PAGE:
This type of fallacy, affirming the consequent, is a common one people fall for because it implies a reciprocity that seems straightforward but is often not true: Just because A equals B, we can’t necessarily say B equals A. However, without deeper reflection, that conclusion sometimes does seem valid. 

This fallacy can lead us to poor decisions. For example, “Groundbreaking, blockbuster products are always ones that are new to the market” does not mean “Products that are new to the market are always groundbreaking blockbusters.” But, if an entrepreneur convinces us her new product is guaranteed to be successful simply because no one’s ever seen it before (relying on this fallacy), we might lose money on a poor investment.

Informal Fallacies

Unlike formal fallacies, informal fallacies aren’t invalid. That is, the conclusion logically follows from its premises. However, the premises are faulty or irrelevant

One example is the straw man fallacy, in which an argument is intentionally simplified, falsified, or otherwise misrepresented. For example, if a school principal says, “We must introduce more science into our curriculum,” someone using a straw man fallacy might retort, “So, you don’t care about the arts?” This conclusion relies on the premise that if a principal cares about math, she doesn’t care about the arts—a faulty premise.

Pinker writes that people create informal fallacies because they like to win arguments and they’ll take shortcuts to do so: Instead of building solid arguments based on true premises, they’ll make arguments that sound logical and will hope no one examines their premises too closely.  

Implicit Premises Drive Many Informal Fallacies

Sometimes informal fallacies, such as the straw man fallacy outlined above, rely on implicit premisesunstated assumptions that the person making an argument expects the other person to accept as true without reflection. There are always some implicit premises in any argument because people don’t spell out every single commonly accepted truth of a situation—if you say a river isn’t poisoned because the fish aren’t dead, you’re implying, but not stating, that fish would be killed by poison.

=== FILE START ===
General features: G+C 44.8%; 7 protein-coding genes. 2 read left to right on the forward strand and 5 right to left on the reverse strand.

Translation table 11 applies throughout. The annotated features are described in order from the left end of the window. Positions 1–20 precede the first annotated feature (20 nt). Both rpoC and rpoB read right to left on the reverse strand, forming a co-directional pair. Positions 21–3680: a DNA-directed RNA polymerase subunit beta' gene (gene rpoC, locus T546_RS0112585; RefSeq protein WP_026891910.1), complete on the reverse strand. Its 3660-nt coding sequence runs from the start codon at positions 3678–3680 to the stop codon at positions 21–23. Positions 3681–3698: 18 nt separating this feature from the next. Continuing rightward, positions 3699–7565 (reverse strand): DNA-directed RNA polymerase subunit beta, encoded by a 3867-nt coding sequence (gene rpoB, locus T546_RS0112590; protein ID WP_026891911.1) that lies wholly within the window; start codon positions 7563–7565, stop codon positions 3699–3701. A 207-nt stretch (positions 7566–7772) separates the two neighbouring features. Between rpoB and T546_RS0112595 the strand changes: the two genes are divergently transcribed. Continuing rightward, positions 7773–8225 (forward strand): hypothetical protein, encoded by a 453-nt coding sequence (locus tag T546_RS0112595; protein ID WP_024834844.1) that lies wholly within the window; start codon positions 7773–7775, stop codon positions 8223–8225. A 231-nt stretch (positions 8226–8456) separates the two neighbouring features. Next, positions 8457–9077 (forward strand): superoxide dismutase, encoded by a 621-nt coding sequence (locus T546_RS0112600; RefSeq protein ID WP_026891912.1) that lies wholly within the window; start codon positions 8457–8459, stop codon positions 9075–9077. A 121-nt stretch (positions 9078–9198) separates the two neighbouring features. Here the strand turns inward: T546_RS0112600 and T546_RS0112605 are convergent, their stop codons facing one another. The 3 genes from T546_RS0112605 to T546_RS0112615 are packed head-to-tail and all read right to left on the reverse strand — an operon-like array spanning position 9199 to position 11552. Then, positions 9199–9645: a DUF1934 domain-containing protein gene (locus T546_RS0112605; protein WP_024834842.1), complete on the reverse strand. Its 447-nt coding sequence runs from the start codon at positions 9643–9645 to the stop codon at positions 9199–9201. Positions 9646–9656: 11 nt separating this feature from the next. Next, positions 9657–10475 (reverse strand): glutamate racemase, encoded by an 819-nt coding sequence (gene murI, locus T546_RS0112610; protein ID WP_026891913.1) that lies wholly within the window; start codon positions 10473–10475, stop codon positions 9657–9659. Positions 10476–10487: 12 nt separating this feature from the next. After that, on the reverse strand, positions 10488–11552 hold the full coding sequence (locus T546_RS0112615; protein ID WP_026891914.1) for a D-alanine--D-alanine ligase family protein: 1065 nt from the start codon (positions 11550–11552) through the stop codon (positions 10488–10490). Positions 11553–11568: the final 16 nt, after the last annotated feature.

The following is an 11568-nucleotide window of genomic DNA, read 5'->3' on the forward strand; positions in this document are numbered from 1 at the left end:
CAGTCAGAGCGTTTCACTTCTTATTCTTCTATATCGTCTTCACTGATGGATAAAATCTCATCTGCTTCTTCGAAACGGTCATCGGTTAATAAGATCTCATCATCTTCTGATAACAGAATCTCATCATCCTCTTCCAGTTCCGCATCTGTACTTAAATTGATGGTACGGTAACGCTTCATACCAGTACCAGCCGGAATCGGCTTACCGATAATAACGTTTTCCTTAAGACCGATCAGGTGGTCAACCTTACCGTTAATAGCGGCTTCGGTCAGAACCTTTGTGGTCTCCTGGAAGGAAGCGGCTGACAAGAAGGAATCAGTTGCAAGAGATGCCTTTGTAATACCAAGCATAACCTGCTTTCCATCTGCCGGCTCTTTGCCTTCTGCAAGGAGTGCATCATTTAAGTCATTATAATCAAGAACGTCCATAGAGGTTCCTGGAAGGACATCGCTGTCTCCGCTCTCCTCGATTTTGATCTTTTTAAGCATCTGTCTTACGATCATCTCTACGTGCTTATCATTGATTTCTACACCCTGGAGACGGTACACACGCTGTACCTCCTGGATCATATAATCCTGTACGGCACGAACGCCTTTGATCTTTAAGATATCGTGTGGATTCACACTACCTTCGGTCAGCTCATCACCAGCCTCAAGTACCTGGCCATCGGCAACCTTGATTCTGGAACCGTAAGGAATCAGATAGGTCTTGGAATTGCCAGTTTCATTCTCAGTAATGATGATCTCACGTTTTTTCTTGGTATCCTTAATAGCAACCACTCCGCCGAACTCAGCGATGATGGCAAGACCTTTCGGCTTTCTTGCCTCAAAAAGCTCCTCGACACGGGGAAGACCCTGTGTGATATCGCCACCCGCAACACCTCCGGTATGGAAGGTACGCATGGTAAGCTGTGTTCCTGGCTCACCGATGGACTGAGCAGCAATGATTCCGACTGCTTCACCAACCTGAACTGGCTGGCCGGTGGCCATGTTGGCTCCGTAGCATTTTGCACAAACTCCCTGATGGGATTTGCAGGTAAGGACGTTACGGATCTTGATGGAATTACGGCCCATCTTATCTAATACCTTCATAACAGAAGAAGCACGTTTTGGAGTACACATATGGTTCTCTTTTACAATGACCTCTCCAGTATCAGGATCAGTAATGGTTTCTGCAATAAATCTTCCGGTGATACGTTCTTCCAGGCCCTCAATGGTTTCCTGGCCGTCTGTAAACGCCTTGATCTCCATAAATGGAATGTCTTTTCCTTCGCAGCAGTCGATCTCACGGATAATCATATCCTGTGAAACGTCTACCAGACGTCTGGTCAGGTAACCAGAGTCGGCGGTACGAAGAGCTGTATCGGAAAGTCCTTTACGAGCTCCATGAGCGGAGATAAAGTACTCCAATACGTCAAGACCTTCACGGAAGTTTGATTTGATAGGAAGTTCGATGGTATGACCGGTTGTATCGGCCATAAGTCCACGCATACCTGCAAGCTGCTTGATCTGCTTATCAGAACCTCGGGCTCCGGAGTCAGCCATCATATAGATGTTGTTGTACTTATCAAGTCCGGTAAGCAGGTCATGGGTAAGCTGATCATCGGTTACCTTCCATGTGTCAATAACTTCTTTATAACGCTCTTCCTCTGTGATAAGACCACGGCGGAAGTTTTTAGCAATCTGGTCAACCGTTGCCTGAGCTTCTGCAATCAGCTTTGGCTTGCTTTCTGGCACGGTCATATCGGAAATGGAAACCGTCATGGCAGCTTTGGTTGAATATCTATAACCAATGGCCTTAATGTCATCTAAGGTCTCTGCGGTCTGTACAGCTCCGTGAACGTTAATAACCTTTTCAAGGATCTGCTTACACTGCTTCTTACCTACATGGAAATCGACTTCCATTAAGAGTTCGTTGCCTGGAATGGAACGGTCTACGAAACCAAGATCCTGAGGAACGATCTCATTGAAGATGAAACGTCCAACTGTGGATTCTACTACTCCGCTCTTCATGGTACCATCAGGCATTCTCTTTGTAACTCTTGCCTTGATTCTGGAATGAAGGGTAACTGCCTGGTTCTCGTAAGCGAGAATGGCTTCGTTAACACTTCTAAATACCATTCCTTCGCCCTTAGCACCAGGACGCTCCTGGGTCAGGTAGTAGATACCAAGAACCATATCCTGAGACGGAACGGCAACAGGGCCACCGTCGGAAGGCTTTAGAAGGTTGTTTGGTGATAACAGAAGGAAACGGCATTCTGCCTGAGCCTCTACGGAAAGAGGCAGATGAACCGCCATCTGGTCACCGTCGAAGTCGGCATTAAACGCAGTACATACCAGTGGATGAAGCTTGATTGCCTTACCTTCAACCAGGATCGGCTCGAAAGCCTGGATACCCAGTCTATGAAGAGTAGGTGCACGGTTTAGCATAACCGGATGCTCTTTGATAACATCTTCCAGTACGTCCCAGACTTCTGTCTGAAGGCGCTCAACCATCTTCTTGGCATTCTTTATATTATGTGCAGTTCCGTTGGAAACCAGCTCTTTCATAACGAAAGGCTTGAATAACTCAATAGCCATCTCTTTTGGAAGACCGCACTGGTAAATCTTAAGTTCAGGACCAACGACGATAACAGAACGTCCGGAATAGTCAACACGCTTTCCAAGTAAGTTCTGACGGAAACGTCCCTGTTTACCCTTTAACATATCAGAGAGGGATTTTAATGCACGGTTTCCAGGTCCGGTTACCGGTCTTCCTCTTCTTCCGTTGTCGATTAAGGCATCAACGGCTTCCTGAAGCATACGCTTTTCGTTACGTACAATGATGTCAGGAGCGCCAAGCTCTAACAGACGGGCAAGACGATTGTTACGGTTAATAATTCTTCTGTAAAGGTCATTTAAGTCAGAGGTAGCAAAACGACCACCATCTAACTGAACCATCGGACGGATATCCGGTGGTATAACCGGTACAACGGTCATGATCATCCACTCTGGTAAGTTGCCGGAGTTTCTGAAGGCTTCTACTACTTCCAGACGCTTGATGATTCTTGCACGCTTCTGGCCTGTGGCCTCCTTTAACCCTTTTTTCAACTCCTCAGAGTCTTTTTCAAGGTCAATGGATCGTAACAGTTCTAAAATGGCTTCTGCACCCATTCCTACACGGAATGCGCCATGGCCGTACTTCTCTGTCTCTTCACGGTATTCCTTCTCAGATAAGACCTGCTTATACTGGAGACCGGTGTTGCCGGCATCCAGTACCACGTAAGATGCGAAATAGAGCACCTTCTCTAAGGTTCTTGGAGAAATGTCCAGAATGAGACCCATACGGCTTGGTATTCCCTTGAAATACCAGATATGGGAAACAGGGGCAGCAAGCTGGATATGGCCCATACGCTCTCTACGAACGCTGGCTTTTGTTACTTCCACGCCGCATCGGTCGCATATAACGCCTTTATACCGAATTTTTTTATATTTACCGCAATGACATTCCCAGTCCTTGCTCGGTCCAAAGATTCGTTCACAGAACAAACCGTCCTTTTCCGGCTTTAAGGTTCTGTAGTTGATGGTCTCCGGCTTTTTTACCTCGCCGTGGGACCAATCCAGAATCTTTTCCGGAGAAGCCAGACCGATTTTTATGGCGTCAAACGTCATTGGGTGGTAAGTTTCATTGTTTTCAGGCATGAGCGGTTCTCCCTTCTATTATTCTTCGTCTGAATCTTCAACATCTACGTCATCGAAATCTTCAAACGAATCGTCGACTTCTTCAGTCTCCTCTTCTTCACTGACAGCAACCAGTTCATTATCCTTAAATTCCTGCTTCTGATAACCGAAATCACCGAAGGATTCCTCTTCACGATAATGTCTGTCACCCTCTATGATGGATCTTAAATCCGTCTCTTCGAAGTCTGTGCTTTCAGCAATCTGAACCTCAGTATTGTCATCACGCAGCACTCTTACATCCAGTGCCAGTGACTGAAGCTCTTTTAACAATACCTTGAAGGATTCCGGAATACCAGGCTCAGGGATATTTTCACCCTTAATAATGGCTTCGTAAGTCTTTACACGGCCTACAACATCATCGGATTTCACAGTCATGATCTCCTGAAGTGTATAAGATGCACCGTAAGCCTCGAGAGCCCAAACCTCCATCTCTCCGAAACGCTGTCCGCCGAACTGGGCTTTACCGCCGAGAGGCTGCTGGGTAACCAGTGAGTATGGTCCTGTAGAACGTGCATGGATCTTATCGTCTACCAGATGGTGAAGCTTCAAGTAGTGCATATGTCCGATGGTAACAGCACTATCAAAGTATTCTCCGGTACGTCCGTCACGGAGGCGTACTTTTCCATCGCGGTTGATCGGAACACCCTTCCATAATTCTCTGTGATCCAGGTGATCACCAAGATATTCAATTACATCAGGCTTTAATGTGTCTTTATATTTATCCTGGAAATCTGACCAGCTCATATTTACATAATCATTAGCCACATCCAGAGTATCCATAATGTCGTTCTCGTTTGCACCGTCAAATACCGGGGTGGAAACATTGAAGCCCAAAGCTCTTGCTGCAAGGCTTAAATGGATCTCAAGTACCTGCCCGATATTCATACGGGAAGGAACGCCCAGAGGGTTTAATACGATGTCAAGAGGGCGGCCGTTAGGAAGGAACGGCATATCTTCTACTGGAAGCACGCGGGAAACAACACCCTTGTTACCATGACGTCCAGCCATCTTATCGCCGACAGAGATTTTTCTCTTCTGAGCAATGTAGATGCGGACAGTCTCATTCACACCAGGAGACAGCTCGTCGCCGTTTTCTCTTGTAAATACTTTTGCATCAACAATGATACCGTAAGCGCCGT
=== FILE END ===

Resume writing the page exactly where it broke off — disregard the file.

But, implicit premises can be incorrect. When an implicit premise is close to a commonly accepted truth, it becomes easy to pass it off as true, and in doing so, to make an informal fallacy. In the example above, the assumption that a principal who cares about math doesn’t care about art feels close to a possible truth because very often, a person who has an affinity for either math or the arts doesn’t have an affinity for the other. This makes it easy to pass off an illogical argument as logical.
Formal and Informal Fallacies: Steven Pinker on Critical Thinking

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  • Why rationality and reason are essential for improving our world and society
  • How you can be more rational and make better decisions
  • How to avoid the logical fallacies people often fall victim to

Elizabeth Whitworth

Elizabeth has a lifelong love of books. She devours nonfiction, especially in the areas of history, theology, science, and philosophy. A switch to audio books has kindled her enjoyment of well-narrated fiction, particularly Victorian and early 20th-century works. She appreciates idea-driven books—and a classic murder mystery now and then. Elizabeth has a blog and is writing a creative nonfiction book about the beginning and the end of suffering.